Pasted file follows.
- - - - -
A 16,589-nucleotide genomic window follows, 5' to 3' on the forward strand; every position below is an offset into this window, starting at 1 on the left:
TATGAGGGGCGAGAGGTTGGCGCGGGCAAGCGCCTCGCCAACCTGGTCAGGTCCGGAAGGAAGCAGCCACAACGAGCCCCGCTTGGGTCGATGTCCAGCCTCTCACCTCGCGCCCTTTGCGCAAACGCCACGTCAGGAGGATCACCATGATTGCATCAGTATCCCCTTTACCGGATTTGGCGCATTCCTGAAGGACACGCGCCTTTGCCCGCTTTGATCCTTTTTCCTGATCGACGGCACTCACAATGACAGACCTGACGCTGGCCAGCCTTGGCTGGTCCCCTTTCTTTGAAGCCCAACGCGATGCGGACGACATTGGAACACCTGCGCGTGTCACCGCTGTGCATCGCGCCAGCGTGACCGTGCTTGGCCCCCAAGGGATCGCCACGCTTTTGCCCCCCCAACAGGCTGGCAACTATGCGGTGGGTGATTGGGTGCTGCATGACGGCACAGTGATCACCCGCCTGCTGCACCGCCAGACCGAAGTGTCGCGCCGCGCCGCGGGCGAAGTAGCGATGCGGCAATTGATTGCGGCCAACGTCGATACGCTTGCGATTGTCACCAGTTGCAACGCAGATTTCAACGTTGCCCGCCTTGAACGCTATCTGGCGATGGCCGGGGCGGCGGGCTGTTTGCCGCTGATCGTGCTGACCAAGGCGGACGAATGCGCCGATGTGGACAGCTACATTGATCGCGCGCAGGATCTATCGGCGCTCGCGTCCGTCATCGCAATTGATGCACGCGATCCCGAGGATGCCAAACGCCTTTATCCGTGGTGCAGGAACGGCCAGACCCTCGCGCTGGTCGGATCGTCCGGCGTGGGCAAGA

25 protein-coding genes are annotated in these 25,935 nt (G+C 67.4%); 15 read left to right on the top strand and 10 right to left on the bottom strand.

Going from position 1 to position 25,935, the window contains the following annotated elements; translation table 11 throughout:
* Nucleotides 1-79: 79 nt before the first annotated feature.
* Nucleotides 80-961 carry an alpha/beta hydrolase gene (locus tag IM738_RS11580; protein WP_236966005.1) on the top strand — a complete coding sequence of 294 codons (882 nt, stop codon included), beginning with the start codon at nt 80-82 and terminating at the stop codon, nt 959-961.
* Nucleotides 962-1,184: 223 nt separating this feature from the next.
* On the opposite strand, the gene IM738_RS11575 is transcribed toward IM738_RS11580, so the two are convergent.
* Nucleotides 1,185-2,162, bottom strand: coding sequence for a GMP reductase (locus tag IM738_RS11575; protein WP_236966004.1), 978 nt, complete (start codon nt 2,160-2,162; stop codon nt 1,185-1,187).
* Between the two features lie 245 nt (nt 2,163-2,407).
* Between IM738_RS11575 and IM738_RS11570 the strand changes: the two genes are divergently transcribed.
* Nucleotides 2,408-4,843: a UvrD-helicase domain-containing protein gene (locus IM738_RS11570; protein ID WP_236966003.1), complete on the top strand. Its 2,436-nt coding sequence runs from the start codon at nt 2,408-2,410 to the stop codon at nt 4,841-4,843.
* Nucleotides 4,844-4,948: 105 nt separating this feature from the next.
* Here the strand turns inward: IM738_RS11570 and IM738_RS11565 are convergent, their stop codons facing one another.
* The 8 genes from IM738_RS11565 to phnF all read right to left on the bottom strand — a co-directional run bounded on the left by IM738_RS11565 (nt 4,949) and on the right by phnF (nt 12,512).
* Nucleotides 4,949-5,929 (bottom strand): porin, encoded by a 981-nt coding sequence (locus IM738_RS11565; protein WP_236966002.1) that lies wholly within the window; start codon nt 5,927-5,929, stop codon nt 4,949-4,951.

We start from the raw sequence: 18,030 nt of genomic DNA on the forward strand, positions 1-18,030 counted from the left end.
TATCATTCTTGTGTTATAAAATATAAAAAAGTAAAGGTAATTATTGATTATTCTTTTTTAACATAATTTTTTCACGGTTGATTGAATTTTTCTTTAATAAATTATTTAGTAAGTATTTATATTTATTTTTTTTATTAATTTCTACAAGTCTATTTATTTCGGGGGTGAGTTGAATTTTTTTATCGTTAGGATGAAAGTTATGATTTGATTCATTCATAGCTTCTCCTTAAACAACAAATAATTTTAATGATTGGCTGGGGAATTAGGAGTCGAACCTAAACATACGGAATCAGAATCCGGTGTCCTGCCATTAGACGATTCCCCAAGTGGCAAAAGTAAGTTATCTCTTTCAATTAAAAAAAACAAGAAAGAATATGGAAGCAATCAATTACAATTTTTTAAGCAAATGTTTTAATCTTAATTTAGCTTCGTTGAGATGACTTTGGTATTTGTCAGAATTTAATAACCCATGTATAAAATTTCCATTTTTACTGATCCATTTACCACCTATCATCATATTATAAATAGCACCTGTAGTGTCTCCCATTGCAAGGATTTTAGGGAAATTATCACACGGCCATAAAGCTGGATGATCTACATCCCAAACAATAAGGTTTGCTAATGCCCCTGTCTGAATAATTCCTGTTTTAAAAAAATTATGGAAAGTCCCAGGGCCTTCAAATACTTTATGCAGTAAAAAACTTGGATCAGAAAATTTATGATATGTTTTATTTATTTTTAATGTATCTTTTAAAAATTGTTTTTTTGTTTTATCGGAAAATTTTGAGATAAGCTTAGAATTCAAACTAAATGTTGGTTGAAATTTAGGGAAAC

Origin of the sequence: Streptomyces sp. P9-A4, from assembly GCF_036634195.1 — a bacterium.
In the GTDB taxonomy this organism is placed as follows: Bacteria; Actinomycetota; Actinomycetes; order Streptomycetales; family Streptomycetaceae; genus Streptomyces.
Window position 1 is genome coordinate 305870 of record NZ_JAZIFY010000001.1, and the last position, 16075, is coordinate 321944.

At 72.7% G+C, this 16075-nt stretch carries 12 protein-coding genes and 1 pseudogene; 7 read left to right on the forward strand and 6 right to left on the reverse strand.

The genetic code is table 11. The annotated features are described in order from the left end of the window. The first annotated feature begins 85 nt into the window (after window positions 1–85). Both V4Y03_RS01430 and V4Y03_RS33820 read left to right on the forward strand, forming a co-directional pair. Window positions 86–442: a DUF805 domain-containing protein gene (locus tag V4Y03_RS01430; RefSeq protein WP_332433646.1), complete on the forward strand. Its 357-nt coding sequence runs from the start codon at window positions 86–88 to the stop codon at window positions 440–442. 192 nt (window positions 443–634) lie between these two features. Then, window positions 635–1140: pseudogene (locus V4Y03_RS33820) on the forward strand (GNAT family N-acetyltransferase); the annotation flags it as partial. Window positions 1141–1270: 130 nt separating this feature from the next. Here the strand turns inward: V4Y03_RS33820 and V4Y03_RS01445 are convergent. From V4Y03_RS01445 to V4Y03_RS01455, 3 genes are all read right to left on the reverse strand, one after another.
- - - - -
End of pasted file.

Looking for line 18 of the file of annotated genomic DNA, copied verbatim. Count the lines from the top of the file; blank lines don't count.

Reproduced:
TATCATTCTTGTGTTATAAAATATAAAAAAGTAAAGGTAATTATTGATTATTCTTTTTTAACATAATTTTTTCACGGTTGATTGAATTTTTCTTTAATAAATTATTTAGTAAGTATTTATATTTATTTTTTTTATTAATTTCTACAAGTCTATTTATTTCGGGGGTGAGTTGAATTTTTTTATCGTTAGGATGAAAGTTATGATTTGATTCATTCATAGCTTCTCCTTAAACAACAAATAATTTTAATGATTGGCTGGGGAATTAGGAGTCGAACCTAAACATACGGAATCAGAATCCGGTGTCCTGCCATTAGACGATTCCCCAAGTGGCAAAAGTAAGTTATCTCTTTCAATTAAAAAAAACAAGAAAGAATATGGAAGCAATCAATTACAATTTTTTAAGCAAATGTTTTAATCTTAATTTAGCTTCGTTGAGATGACTTTGGTATTTGTCAGAATTTAATAACCCATGTATAAAATTTCCATTTTTACTGATCCATTTACCACCTATCATCATATTATAAATAGCACCTGTAGTGTCTCCCATTGCAAGGATTTTAGGGAAATTATCACACGGCCATAAAGCTGGATGATCTACATCCCAAACAATAAGGTTTGCTAATGCCCCTGTCTGAATAATTCCTGTTTTAAAAAAATTATGGAAAGTCCCAGGGCCTTCAAATACTTTATGCAGTAAAAAACTTGGATCAGAAAATTTATGATATGTTTTATTTATTTTTAATGTATCTTTTAAAAATTGTTTTTTTGTTTTATCGGAAAATTTTGAGATAAGCTTAGAATTCAAACTAAATGTTGGTTGAAATTTAGGGAAAC